Photography can often be a troubling trade when little things don’t go according to plan. After all, if you only have one chance to take a photo, you had better get a good one. Post processing has become a big part of modern photography, from amateur tools like Snapseed to more professional apps Photoshop, Aperture, or the increasingly popular Lightroom.

But simply owning Photoshop or Aperture isn’t enough. You must keep it up to date and use the best plugins for your trade. I’ve been doing a lot of concert photography lately, so I decided it was time I got a better way of reducing noise (a high ISO is required with my fairly slow lens). Imagenomic’s solution, Noiseware, seemed most appropriate, so I began with the 30-day trial. During that time, it was useful enough to sell me on getting a full license. Let’s take a closer look at what makes this plugin better than Photoshop’s built-in noise moderation.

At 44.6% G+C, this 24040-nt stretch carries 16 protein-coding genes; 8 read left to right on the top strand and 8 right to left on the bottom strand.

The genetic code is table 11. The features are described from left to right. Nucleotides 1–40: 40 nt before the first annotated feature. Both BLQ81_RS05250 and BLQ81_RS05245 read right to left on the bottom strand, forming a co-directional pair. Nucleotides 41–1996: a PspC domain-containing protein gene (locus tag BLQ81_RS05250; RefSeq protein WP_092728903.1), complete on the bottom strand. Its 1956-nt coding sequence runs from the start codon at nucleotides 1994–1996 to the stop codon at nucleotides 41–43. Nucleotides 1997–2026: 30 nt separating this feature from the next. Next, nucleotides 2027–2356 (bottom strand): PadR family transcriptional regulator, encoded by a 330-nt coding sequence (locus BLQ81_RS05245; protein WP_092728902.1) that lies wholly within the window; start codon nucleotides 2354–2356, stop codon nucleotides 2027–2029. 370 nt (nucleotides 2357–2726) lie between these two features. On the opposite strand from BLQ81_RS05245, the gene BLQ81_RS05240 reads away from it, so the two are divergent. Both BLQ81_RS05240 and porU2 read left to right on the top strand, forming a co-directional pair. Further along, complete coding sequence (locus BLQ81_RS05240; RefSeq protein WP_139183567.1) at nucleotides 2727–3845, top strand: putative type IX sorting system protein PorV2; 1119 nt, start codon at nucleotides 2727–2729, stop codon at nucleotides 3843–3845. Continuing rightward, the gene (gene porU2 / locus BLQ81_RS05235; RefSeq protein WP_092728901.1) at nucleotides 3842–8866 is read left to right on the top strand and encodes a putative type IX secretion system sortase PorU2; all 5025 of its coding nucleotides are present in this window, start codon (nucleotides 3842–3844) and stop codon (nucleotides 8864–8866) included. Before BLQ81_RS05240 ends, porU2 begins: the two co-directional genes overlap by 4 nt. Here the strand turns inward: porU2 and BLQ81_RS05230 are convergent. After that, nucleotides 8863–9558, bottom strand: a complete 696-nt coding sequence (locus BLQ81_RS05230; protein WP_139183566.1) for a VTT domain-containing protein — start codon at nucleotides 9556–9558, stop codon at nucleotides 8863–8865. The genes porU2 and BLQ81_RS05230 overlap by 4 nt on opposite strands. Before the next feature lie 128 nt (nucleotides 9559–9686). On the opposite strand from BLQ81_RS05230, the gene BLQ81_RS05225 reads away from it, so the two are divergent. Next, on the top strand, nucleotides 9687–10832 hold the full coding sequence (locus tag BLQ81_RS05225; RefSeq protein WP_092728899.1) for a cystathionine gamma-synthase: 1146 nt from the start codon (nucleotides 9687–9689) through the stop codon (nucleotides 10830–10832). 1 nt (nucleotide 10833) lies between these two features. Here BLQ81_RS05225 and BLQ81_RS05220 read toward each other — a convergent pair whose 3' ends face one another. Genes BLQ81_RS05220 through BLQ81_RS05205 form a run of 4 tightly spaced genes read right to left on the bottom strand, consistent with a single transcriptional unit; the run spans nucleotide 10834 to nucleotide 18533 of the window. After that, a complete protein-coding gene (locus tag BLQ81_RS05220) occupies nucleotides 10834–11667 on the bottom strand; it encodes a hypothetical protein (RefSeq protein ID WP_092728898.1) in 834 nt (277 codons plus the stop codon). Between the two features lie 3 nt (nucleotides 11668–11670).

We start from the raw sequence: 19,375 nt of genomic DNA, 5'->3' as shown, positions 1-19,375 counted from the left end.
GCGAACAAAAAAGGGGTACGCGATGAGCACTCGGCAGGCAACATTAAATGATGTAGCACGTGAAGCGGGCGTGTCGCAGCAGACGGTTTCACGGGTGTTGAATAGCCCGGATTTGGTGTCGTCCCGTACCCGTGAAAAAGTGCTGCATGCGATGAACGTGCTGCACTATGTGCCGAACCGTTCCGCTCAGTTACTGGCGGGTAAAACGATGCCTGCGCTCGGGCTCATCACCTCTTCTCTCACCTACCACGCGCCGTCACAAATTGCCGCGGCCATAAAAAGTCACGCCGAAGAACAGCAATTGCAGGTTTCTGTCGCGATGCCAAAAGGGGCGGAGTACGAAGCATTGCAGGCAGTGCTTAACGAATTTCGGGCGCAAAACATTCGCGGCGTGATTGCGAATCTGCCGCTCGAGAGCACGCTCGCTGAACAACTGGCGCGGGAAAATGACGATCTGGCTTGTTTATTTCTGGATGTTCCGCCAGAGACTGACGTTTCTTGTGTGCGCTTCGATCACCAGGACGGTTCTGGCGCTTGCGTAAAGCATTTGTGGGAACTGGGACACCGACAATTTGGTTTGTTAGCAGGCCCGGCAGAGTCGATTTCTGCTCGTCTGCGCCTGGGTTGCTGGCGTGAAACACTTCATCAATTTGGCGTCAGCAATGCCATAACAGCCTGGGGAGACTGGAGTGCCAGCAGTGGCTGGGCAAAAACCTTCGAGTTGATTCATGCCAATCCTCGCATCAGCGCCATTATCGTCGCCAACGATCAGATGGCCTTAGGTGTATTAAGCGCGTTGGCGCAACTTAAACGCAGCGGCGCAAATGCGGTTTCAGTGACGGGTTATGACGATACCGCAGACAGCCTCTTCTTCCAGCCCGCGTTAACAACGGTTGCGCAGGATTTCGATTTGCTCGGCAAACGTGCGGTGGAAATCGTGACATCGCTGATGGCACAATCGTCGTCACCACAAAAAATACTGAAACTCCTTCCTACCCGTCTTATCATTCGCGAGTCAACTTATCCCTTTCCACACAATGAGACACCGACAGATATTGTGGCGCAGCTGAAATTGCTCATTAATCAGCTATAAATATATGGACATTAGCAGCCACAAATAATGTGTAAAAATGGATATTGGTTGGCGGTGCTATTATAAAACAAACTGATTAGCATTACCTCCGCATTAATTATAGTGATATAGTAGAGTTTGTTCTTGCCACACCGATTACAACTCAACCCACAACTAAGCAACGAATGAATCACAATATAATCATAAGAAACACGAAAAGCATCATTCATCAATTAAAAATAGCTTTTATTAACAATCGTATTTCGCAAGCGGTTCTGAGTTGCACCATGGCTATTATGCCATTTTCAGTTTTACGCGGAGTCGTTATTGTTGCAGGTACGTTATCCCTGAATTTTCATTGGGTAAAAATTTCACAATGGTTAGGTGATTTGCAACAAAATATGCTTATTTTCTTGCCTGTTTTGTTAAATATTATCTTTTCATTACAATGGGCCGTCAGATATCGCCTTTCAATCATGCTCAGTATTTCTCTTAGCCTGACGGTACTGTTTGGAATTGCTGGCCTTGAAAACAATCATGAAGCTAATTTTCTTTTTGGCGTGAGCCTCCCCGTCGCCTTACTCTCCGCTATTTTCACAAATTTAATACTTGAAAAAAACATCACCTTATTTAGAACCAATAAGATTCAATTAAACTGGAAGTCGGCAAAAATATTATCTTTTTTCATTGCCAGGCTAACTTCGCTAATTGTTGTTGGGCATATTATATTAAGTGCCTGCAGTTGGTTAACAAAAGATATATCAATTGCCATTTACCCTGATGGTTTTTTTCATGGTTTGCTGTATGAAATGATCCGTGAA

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The Mac App Store is rife with price cuts this week, so come take your bounty from Mac.AppStorm’s deals. (more…)

This Week in Mac News is a new column we’re now publishing each Saturday, rounding up the latest Mac and Apple news. Just the fact here; no rumors. See, rumors are expensive, so we’ll stick to the facts.

Welcome to the first edition of This Week in Mac News. There’s so much going on in in the world of Apple, beyond just regular app updates, we wanted to be able to help our readers stay a bit more informed about what’s going on without having to trace down every rumor and Apple press release. That’s why we’ve started this new column, and we hope you enjoy reading. Let us know your thoughts about it and if there’s anything we’ve missed in the comments below.

With that out of the way, let’s get started with this week’s news. Briefly, Apple released a OS X 10.8.2 and 10.7.5 supplemental update with bug fixes, the company’s fourth quarter earnings will be announced on October 25, and Ping closed at 11:59 p.m. September 30. Keep reading for full coverage of these topics. (more…)